Determined not to get down about my lost phone (it’s just a phone!), we still managed to have a pretty decent day on Saturday. I opted for sleeping in since I had been up late the night before, but the other girls did even more shopping, fully taking advantage of that aspect of Hong Kong.
The afternoon comprised of me and the gang re-tracing my steps from the night before in an effort to try to find my phone (but with much less ability, since I only kinda-sorta knew the area), which actually turned out to be pretty cool because we got to walk through a decent amount of Hong Kong (disclaimer: we did get lost. oops). We ended up finding this awesome taco place to eat, literally the BEST tacos I’ve ever had, and then just went to the Hong Kong harbor and chatted and recounted stories from our trip, enjoying the night skyline. It was a super relaxing and fun way to spend our last evening in Hong Kong, joking around and recalling all the most memorable moments from the trip.
It was sad to leave Hong Kong on Sunday. I didn’t have my phone, even after Hangover-style searching for it the night before. And also because, after being in such a fun place with ALL the Western comforts, who would really want to leave?? Hong Kong was basically an Asian city with American/Western AND Asian products. We literally walked into a convenience store and marveled at what we could get. Pretzels??! Kit kat bars?! Then we wandered into a slightly larger convenience store and literally spent a good half an hour there, marveling at all the things we had been deprived of in China (I’m talking: ALL the Western chips, freaking BAGEL chips [which I don’t even EAT in the US, but hey], Tim Tams [an Australian amazing product that may or may not contain addictive qualities and were sold frequently when I was in Thailand], various mints, chocolate, and other products like female razors and deodorant that just aren’t as up to par in China). We kind of referred to going back to China it as “going back to Soviet Russia”. I meeeaaannn maybe it’s not that extreme, but nobody really wants that. Haha. Nonetheless, even though we were pretty sad to be ending our journey, we were also all super tired and exhausted from our week-long whirlwind adventure and very, very ready to go home.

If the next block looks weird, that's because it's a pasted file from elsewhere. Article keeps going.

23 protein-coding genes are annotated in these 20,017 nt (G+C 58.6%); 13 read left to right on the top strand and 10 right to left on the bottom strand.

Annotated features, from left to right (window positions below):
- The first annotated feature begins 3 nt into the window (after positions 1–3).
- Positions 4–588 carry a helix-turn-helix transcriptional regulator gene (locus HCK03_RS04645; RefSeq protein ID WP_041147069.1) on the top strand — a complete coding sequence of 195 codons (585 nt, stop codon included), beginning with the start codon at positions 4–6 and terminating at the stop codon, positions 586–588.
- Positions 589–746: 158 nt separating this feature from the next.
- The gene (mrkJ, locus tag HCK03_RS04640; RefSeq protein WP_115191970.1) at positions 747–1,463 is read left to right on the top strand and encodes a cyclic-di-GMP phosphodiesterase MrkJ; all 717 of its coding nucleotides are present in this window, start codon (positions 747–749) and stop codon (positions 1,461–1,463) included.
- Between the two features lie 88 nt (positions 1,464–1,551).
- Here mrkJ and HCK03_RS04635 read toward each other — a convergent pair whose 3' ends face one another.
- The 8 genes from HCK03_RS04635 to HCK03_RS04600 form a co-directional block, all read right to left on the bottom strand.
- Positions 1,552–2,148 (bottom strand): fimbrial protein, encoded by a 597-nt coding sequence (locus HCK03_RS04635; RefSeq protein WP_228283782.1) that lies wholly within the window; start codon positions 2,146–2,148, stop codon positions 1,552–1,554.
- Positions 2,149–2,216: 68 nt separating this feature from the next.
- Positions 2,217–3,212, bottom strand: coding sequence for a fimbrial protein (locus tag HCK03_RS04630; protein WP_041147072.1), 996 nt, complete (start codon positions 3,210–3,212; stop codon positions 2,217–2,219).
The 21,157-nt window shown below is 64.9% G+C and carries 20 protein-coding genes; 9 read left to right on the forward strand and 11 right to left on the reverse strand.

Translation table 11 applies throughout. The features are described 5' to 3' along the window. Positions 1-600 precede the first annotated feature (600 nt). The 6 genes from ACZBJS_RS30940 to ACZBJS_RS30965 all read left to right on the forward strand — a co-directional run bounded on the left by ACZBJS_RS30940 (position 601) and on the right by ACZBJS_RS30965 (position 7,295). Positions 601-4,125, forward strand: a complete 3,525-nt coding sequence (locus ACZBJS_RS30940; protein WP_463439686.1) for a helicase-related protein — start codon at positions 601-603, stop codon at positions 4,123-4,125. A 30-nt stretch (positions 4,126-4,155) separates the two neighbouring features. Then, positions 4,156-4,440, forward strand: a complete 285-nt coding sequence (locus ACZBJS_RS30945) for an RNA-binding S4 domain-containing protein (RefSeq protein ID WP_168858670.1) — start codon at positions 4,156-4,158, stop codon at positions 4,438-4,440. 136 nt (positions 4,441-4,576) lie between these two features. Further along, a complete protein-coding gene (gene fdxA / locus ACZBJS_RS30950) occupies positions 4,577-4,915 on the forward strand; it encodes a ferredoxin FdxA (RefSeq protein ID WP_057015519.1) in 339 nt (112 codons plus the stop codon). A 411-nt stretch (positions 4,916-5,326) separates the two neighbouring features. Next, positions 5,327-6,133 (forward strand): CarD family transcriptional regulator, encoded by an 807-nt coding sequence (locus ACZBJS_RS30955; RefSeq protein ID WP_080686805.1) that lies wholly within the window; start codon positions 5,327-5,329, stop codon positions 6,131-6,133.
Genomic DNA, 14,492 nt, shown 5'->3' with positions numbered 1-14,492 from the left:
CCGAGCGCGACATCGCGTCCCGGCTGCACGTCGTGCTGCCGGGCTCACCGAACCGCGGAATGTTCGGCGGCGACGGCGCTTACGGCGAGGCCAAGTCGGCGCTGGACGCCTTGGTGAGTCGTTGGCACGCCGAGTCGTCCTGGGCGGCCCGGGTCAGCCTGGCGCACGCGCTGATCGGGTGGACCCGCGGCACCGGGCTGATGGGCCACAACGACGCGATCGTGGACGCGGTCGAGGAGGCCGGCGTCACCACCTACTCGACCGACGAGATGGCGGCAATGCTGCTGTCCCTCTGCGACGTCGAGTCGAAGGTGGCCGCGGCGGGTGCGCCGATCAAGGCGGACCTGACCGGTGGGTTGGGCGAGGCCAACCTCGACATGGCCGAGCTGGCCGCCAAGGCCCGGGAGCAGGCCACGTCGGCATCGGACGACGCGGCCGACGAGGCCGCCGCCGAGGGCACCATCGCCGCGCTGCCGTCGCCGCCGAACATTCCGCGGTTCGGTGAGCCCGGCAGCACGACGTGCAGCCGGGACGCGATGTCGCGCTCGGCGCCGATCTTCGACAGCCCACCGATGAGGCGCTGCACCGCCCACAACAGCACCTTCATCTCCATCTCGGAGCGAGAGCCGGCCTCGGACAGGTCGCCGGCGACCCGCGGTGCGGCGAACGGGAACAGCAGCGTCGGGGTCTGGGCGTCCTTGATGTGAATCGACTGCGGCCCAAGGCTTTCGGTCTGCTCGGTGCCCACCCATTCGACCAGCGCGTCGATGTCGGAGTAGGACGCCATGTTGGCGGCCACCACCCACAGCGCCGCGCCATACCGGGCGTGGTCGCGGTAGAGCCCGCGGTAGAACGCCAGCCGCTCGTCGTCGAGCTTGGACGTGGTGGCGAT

After signing our names on the Rainbow Lodge’s walls (which was super great! Albeit small, stay there if you want a clean, comfy bed, excellent location, and fun environment!), we headed for the subway and our long trek back to Shenzhen, and then Shenzhen airport, and then SHANGHAI (home).
We basically did the exact same thing as the way there, but backwards. After getting into Shenzhen, we realized that the train station/border crossing was conveniently connected to the line that would take us to the airport. So we hopped on the line and settled in for a very long ride to the airport. Once there, it was awesome because they were able to upgrade our tickets to a much earlier flight (6pm instead of 9pm! YAY), which meant we could also save some money and take the subway from the airport in Shanghai to our home. So that’s what we did.
Despite being on three separate cities’ public transport systems in one day for more time than I have ever desired to be on a subway system in my LIFE, we arrived home in one piece, safe and sound, and with a bucket full of new memories under our belt.
Overall, it was a truly amazing trip and I couldnt’ve asked for anything better. Except to maybe not have lost my phone. BUT I’ve already gotten a replacement thanks to the best ma ever.
But overall, our group was fantastic, our trip was fantastic, and I can honestly say that I’ve made memories that will last a lifetime.